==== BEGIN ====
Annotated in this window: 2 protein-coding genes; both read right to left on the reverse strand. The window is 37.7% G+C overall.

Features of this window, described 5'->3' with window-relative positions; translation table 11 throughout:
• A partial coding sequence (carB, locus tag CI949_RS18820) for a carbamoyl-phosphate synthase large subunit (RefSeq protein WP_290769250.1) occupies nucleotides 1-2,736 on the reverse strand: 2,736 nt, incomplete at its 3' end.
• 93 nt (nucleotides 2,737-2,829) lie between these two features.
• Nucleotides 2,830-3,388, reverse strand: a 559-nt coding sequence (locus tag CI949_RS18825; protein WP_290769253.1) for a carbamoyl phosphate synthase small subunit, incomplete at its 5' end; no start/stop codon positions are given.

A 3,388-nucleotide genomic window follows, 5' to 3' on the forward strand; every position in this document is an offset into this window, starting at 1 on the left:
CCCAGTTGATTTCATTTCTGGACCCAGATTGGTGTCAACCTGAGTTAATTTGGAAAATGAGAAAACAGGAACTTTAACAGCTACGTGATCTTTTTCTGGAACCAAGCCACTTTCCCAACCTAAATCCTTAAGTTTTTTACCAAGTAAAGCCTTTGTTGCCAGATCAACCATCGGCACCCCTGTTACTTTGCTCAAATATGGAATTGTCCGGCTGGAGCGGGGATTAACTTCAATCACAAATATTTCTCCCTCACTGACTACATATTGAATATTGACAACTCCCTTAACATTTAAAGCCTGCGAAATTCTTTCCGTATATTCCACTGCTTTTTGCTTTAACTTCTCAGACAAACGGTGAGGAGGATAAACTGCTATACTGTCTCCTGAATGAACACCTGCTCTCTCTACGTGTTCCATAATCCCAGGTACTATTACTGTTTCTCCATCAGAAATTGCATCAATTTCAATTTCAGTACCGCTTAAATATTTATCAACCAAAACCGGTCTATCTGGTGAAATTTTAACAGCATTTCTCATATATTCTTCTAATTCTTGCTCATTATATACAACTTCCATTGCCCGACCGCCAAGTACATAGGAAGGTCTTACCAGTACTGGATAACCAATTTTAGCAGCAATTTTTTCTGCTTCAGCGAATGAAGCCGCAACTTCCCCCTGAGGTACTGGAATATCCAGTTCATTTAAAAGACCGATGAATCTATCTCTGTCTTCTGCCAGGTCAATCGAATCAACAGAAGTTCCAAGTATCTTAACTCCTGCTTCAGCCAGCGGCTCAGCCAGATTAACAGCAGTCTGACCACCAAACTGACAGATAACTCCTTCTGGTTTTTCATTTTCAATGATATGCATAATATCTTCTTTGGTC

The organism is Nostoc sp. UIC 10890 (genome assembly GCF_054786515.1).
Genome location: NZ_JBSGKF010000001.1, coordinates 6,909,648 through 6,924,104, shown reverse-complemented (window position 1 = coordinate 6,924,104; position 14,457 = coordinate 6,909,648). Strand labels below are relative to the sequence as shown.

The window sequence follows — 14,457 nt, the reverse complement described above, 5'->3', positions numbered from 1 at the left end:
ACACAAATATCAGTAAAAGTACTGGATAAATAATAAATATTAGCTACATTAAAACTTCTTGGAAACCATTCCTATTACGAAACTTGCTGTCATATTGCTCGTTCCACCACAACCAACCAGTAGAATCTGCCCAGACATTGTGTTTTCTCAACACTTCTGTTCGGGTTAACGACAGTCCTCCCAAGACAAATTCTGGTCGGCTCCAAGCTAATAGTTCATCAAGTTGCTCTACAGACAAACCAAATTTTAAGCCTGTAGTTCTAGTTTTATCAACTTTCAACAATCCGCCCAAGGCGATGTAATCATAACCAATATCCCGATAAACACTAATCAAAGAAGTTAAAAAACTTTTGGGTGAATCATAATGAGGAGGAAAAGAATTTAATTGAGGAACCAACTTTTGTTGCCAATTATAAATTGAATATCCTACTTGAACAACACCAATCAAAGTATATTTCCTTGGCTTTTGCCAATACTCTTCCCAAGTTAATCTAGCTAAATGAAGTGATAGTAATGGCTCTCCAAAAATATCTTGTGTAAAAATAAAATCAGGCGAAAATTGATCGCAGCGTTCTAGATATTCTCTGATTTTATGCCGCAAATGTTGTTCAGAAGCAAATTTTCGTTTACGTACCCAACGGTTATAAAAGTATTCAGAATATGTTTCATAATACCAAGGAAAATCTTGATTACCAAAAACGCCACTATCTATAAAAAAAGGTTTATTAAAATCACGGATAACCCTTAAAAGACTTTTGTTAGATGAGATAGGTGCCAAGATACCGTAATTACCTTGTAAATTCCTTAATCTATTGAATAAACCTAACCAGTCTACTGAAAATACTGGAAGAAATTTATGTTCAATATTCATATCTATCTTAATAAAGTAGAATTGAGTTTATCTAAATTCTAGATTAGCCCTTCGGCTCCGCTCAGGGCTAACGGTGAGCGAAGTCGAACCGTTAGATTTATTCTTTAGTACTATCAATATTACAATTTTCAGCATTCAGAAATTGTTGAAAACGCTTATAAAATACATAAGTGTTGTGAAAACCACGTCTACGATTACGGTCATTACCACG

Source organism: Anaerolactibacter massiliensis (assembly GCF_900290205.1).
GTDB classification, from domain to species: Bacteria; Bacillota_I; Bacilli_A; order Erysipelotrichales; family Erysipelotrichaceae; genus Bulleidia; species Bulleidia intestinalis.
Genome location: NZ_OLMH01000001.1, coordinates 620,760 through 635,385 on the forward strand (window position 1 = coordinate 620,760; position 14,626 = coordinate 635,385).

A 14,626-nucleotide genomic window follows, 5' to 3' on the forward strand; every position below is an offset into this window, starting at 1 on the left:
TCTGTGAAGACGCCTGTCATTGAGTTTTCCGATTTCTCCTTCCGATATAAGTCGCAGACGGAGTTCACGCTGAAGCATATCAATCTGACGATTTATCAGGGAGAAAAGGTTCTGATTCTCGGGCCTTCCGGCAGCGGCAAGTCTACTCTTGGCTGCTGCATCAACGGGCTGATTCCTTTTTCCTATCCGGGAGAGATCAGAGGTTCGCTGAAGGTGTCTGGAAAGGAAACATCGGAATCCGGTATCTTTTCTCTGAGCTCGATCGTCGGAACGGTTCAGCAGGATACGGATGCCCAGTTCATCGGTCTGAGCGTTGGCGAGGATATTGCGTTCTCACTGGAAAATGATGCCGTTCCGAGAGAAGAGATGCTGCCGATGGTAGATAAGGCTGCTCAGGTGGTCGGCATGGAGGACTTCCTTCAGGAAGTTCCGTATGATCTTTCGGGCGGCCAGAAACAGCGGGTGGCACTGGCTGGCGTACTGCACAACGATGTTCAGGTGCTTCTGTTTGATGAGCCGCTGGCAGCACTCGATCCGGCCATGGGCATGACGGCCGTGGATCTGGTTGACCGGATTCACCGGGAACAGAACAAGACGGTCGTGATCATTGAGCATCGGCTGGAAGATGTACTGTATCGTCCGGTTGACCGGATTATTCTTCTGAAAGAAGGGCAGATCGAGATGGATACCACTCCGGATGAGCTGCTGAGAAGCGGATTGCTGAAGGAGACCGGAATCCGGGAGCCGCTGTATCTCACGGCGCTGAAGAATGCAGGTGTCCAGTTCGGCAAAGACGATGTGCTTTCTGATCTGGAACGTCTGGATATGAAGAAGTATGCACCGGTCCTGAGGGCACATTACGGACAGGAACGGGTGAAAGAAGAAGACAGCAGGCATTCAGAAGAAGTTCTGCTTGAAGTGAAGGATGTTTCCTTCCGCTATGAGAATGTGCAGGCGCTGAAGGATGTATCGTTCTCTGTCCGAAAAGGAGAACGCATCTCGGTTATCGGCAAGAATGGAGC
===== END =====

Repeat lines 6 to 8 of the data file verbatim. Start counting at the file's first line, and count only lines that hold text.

A 3,388-nucleotide genomic window follows, 5' to 3' on the forward strand; every position in this document is an offset into this window, starting at 1 on the left:
CCCAGTTGATTTCATTTCTGGACCCAGATTGGTGTCAACCTGAGTTAATTTGGAAAATGAGAAAACAGGAACTTTAACAGCTACGTGATCTTTTTCTGGAACCAAGCCACTTTCCCAACCTAAATCCTTAAGTTTTTTACCAAGTAAAGCCTTTGTTGCCAGATCAACCATCGGCACCCCTGTTACTTTGCTCAAATATGGAATTGTCCGGCTGGAGCGGGGATTAACTTCAATCACAAATATTTCTCCCTCACTGACTACATATTGAATATTGACAACTCCCTTAACATTTAAAGCCTGCGAAATTCTTTCCGTATATTCCACTGCTTTTTGCTTTAACTTCTCAGACAAACGGTGAGGAGGATAAACTGCTATACTGTCTCCTGAATGAACACCTGCTCTCTCTACGTGTTCCATAATCCCAGGTACTATTACTGTTTCTCCATCAGAAATTGCATCAATTTCAATTTCAGTACCGCTTAAATATTTATCAACCAAAACCGGTCTATCTGGTGAAATTTTAACAGCATTTCTCATATATTCTTCTAATTCTTGCTCATTATATACAACTTCCATTGCCCGACCGCCAAGTACATAGGAAGGTCTTACCAGTACTGGATAACCAATTTTAGCAGCAATTTTTTCTGCTTCAGCGAATGAAGCCGCAACTTCCCCCTGAGGTACTGGAATATCCAGTTCATTTAAAAGACCGATGAATCTATCTCTGTCTTCTGCCAGGTCAATCGAATCAACAGAAGTTCCAAGTATCTTAACTCCTGCTTCAGCCAGCGGCTCAGCCAGATTAACAGCAGTCTGACCACCAAACTGACAGATAACTCCTTCTGGTTTTTCATTTTCAATGATATGCATAATATCTTCTTTGGTC

The organism is Nostoc sp. UIC 10890 (genome assembly GCF_054786515.1).